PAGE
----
Massachusetts General Hospital investigators have identified differences in gene transcription within key immune cells that may distinguish those individuals infected with the hepatitis C virus who develop chronic infection from those whose immune systems successfully clear the virus.
Examining more than 5,000 reports from the New Hampshire Colonoscopy Registry, A Dartmouth research team finds that individuals with both conventional adenomas as well as a subset of lesions known as serrated polyps may be at higher risk for developing colorectal cancer or high-risk adenomas that can lead to colorectal cancer, than those who have serrated polyps or high-risk adenomas alone. Individuals with both serrated polyps and high-risk adenomas may therefore benefit from closer surveillance.
MIT researchers have devised a flexible ingestible sensor that could help doctors to diagnose problems caused by a slowdown of food flowing through the digestive tract. The sensors could also be used to detect food pressing on the stomach, helping doctors to monitor food intake by patients being treated for obesity.
A multi-disciplinary team co-led by researchers from Brigham and Women's Hospital and MIT has developed flexible sensors with the capacity to sense movement and ingestion in the stomach.
Approximately 10 percent of Americans take a proton pump inhibitor drug to relieve symptoms of frequent heartburn and acid reflux. That percentage can be much higher for people with chronic liver disease. Researchers at University of California San Diego School of Medicine have discovered evidence in mice and humans that these medications alter gut bacteria in a way that promotes three types of chronic liver disease. The study is published Oct. 10 in Nature Communications.
Disruptions in the microbiome of the human gut are correlated with several diseases, including obesity and cancer. Yet little is known about the spatial organization of the nearly 1,000 bacterial species in the human gut, which can influence how the species interact with each other and with their host. In a new collaborative study, scientists established a simplified, model human gut microbiome in germ-free mice and revealed its structure through microbiome imaging technologies developed at the MBL.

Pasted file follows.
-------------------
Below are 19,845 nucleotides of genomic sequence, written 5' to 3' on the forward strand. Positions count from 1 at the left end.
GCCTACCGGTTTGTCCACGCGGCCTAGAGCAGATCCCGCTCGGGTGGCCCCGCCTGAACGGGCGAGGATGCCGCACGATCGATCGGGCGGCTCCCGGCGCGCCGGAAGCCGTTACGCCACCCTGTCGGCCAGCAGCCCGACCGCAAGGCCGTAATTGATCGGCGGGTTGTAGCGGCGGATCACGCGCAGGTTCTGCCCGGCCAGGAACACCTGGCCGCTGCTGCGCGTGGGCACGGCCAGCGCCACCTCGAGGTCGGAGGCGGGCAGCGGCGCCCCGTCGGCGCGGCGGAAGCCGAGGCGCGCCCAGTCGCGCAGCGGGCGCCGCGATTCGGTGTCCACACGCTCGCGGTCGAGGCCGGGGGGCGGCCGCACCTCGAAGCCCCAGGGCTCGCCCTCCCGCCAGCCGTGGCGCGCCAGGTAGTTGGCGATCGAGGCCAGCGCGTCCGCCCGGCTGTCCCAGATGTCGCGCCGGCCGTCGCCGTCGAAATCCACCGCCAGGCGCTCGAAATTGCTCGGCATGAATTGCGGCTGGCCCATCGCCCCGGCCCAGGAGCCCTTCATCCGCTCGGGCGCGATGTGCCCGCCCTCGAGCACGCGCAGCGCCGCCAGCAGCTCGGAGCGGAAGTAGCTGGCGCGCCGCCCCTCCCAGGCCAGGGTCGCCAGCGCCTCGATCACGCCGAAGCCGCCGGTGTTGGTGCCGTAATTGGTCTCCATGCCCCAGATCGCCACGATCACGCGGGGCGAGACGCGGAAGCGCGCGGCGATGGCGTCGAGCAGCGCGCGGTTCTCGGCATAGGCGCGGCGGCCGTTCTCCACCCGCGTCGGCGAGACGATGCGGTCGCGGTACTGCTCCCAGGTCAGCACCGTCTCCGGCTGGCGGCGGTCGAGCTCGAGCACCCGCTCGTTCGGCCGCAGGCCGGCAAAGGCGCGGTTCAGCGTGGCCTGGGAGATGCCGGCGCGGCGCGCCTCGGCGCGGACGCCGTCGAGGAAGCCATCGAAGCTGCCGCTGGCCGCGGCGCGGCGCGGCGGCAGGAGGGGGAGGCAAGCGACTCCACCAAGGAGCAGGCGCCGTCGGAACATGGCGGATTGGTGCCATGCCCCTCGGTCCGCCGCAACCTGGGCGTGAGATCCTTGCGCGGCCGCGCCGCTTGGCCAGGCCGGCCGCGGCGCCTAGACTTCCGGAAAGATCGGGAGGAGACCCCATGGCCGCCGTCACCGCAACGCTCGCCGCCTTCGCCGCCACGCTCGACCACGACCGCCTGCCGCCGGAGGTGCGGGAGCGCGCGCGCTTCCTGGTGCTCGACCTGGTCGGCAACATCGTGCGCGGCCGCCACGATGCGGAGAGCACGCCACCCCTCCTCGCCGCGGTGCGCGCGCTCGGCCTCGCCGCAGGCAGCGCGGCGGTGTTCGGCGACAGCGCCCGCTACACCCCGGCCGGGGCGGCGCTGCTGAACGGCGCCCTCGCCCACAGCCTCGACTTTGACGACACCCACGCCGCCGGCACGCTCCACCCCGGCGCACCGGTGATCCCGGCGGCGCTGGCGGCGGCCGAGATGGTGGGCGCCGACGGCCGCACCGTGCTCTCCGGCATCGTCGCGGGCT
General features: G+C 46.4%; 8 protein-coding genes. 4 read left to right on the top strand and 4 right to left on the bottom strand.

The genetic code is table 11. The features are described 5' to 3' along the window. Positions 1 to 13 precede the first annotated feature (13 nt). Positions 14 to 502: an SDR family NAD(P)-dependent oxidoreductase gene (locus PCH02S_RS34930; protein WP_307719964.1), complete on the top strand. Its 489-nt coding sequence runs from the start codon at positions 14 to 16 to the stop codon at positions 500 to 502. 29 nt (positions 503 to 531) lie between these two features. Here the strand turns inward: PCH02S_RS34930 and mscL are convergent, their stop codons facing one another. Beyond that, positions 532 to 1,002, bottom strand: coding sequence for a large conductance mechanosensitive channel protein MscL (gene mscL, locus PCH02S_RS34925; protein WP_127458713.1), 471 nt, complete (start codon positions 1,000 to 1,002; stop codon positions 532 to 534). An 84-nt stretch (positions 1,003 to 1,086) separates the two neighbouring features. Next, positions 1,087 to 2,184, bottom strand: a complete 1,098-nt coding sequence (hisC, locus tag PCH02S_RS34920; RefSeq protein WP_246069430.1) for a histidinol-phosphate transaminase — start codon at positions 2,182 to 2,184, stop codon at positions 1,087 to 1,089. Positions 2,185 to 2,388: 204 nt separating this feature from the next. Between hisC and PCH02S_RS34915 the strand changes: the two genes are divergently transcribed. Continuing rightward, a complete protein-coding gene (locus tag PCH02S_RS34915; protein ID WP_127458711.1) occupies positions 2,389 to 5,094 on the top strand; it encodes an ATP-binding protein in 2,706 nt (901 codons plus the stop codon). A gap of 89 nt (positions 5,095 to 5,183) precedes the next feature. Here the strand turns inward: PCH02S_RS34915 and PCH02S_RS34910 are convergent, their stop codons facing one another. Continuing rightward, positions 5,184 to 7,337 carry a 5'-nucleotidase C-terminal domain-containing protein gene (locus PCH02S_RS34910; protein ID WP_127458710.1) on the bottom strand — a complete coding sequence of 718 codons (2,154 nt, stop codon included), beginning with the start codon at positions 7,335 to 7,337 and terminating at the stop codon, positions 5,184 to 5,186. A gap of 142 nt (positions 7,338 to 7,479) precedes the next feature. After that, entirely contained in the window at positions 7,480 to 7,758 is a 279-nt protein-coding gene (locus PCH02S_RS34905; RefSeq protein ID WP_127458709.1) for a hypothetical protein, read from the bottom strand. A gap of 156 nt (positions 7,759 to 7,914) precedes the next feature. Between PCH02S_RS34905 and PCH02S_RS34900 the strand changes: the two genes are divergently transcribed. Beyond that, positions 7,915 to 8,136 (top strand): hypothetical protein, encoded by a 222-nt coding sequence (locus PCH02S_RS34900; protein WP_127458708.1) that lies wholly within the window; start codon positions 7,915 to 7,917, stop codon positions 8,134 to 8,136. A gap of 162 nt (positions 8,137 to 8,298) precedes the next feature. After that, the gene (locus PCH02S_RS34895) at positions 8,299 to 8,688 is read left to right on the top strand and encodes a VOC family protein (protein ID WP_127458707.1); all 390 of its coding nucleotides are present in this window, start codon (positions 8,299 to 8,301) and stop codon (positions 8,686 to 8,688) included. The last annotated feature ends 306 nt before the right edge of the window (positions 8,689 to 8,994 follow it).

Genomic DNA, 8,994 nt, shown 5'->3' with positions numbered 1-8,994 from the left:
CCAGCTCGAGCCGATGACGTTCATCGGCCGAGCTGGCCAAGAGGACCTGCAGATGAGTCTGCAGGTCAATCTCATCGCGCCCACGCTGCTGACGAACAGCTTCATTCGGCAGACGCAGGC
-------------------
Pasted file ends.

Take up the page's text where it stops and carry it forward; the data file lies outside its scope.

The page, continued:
Medicare Part D formularies allowed unrestrictive coverage for many opioids over the past decade, especially at high doses, including drugs commonly associated with overdose. Because formulary coverage directly affects prescribing, these findings suggest that formularies present on underused opportunity to restrict opioid prescribing.
The October issue of GIE: Gastrointestinal Endoscopy features several new studies evaluating various treatments for Barrett's esophagus (BE). BE is a condition in which there are unusual changes to the cells lining the esophagus. It is believed to be most commonly due to inflammation from gastroesophageal reflux disease (GERD). Sometimes these changes may be considered precancerous. Endoscopic treatments for BE focus on removing or destroying the problematic tissue.
Scientists have determined that fungus may play a key role in chronic intestinal inflammation disorders. They found that patients with Crohn's disease tend to have much higher levels of the fungus Candida tropicalis compared to their healthy family members. A new review published in Digestive and Liver Disease looks at these findings and provides insights into potential new therapeutic approaches using antifungals and probiotics in the treatment of inflammatory bowel diseases (IBD) such as Crohn's disease (CD).
One in three American adults suffers from high blood pressure, or hypertension. The disease can be passed down in families, and certain lifestyle factors such as smoking, high-sodium diets, and stress can increase the risk. In recent years, scientists have discovered that certain gut bacteria may contribute to hypertension, as well.